While this is not a definitive list of things to do after your receive your order granting your name change, this is a good place to start. 

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How Much Does It Cost To Do A Nevada Name Change?

If you are filing your name change in Clark County, Nevada, the filing fee alone is $270. Yup! $270 just to file your paperwork with the Court.

In addition to the filing fees, you should expect to pay at least $100 for publishing your name change.

There may be additional fees for notary services and court runner fees if you are doing the name change yourself.

If you hire an attorney, usually the total fees include the costs for filing the paperwork, notary fees and the publication costs.

Beware of anyone telling you they can do a name change for $150. This usually means you are paying a notary or paralegal NOT a lawyer. It is highly likely that this does not include filing fees and publication costs. For $150 you might find yourself do most, if not ALL of the work to get your name changed.

Costs for attorneys to handle a name change vary from law firm to law firm but you can expect to spend anywhere from several hundred to several thousand dollars depending on how complicated your case is. 

At our firm, our fees generally start out relatively low for adult uncontested name changes and will increase for family name changes, contested minor child name changes or name changes involving felony convictions. 

For more information about our fees and costs for a Nevada name change call us at (702) 433-2889 or fill out our on-line form.

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How Can I Find An Attorney To Help With My Name Change?

Like we said, filing a name change doesn't have to be complicated.

It is important to find an attorney who can best represent your interests.

But what kind of lawyer should you hire and where do you start?

In this section, we outline how you can find the best family law attorney to help with your name change. 


Our office gets calls and inquiries from all over the world from people who want to change their name.

While we'd love to be able to help everyone, we are only licensed in Nevada. This means we can only help people who qualify for a Nevada name change.

So before you begin calling family law attorneys who will just pass you off because they can't help, you need to figure out where to file your name change.

Typically, name change petitions are filed in the district (city or county) where the person applying for the name change lives.

Even though our office has successfully filed family name change petitions for family members who do not necessarily live in Las Vegas, the majority of the family members did reside in Nevada.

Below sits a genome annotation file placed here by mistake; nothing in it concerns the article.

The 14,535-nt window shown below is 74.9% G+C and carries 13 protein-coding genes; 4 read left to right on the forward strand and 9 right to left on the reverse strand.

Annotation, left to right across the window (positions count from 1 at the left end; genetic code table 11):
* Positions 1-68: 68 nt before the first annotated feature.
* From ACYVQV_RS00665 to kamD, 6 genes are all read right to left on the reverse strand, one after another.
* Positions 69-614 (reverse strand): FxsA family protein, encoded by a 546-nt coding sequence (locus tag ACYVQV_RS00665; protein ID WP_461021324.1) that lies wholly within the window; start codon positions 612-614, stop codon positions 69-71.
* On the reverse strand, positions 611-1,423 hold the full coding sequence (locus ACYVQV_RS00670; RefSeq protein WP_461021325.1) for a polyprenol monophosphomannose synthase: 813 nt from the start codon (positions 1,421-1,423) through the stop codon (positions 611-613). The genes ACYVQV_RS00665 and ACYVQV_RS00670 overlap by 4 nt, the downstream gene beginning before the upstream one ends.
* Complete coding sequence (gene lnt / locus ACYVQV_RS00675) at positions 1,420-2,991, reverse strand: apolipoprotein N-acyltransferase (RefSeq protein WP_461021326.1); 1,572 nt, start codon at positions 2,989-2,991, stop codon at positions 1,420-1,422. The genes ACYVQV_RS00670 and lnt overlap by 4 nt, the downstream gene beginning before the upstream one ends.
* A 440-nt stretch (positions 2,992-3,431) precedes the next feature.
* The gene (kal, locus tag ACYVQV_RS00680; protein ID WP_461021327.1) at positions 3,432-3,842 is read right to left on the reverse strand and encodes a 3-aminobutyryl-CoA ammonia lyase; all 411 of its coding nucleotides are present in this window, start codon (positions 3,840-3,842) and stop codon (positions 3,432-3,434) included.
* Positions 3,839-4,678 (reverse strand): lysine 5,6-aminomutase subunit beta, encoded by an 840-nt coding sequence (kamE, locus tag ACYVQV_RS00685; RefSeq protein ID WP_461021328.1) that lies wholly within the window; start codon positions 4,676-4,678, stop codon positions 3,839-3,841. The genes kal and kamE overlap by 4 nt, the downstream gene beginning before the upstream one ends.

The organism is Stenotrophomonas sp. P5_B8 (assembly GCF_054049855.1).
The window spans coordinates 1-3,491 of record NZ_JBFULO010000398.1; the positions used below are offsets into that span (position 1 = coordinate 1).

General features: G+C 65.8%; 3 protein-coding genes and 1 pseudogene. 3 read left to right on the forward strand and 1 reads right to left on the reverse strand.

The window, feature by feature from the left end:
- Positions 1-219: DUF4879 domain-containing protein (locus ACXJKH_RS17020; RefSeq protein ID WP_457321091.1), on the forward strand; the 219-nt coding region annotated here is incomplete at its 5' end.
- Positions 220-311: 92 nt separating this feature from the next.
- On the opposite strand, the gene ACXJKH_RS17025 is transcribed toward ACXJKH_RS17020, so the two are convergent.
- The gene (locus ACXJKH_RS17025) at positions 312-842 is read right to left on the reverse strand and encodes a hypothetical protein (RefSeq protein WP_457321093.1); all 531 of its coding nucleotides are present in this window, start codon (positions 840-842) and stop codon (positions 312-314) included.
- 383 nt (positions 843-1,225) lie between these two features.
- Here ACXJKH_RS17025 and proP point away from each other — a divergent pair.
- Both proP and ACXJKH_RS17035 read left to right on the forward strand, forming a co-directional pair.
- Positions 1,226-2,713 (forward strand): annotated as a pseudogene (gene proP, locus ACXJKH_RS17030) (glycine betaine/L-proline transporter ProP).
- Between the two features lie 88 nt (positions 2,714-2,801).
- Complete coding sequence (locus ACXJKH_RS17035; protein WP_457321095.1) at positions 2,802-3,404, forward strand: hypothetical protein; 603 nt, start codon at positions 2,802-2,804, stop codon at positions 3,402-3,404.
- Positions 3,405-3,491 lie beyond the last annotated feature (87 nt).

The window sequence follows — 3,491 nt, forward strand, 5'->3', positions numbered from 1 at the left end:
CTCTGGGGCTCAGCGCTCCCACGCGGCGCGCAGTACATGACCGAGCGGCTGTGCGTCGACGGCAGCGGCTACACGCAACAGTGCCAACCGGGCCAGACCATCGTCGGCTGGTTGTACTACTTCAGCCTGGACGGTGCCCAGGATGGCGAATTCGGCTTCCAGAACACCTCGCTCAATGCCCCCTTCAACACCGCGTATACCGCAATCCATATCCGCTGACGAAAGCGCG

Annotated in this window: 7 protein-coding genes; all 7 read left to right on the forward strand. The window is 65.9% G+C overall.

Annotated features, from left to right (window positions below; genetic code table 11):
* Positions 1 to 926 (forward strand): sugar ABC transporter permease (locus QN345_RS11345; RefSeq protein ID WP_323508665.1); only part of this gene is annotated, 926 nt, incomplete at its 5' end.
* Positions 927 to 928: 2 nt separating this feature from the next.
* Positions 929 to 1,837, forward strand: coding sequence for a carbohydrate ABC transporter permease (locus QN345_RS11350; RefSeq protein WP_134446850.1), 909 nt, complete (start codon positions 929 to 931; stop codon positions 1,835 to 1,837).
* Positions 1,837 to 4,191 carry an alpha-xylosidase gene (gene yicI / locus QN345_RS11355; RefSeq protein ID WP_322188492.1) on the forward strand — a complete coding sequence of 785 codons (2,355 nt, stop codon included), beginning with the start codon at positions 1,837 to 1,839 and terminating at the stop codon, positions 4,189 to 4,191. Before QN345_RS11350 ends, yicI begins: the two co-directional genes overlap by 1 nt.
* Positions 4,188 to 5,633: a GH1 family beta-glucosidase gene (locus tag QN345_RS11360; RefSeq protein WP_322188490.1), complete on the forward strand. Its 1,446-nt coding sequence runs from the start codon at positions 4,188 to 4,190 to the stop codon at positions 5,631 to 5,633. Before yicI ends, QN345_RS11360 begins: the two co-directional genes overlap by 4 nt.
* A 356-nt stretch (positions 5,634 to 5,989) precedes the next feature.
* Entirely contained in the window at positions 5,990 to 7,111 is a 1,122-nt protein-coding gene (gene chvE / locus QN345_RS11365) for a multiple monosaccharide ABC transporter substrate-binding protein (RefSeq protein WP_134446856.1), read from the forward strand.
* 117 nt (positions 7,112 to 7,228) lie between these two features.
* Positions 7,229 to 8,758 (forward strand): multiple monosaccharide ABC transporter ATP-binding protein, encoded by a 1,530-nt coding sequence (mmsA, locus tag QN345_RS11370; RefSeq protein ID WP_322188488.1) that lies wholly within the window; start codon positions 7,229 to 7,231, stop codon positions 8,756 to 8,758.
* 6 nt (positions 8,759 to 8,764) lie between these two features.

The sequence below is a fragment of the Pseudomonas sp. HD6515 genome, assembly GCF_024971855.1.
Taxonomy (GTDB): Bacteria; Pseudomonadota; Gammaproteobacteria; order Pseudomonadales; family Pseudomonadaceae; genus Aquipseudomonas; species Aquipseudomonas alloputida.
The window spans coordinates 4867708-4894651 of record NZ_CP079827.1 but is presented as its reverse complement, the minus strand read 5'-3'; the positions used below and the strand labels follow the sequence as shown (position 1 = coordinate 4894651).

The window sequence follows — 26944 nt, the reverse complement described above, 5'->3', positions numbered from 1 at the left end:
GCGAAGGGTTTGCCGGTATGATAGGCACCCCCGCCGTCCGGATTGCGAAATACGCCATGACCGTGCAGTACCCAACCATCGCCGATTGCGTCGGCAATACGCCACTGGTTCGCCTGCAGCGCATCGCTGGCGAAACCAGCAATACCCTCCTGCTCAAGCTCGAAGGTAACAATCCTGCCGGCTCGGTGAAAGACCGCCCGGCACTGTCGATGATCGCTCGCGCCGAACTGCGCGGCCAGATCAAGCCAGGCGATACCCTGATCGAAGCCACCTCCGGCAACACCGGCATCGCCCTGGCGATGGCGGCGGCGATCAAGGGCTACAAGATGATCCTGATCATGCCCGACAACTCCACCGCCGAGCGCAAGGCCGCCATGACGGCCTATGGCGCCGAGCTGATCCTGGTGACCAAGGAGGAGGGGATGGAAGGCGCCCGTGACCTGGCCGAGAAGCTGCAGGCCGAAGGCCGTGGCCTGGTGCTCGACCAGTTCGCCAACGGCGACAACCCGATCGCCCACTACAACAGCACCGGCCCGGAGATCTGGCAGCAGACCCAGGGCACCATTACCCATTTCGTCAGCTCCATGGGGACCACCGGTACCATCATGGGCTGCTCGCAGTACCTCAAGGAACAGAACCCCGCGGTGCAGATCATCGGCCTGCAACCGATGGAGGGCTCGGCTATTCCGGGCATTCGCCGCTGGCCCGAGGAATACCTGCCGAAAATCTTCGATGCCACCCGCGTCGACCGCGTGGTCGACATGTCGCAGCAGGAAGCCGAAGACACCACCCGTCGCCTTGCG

Likewise, if you are filing a child name change, you will need to file in the jurisdiction where your child has resided for the last 6 months.

Once you have decided where to file to your name change your search for an attorney can begin.


After you've decided on the right venue for your case, begin to research prospective attorneys in your area.

Online research is one place to start

There are many, many websites devoted to identifying lawyers in various specialties including family law and name changes.

Websites like Avvo, Findlaw and even Yelp offer profiles, breakdown lawyer specialties and provide reviews. 

Just remember that like anything else, the internet isn't always 100% accurate in depicting a lawyer's knowledge or capabilities.

This is why, in addition to looking on-line, we suggest that you ask family and friends for recommendations

If you have an attorney for other matters such as a personal injury case or estate planning, you might want to ask them for a referral. Be specific with them and tell them you want a lawyer that specializes in name changes.

Finally, you should always check your state bar's website to ensure that any attorney you find is actively licensed to practice law and has not been the subject of bar discipline.


Once you've identified a few family law attorneys, call their office and ask questions about your name change.

When you talk to prospective lawyers consider questions like:

Do they have experience with cases that are similar to my situation?
Do they explain things in a way I can understand?
Do I trust this person?
Do I feel better after I have talked to this person?

The answer to all of these questions should be "yes." If it is not, then this lawyer is probably not a good fit for you.

If you think you have found a lawyer that meshes well with you and your needs you will want to be sure the lawyer can work within your budget. 

After all finding a lawyer that's a great fit won't work if you cant afford the legal fees. 

And...most attorneys are accustomed to discussing fees and costs for name changes over the phone. 

If you have the lawyer that fits, that you trust and like and that fits in your budget, move forward and get your name changed!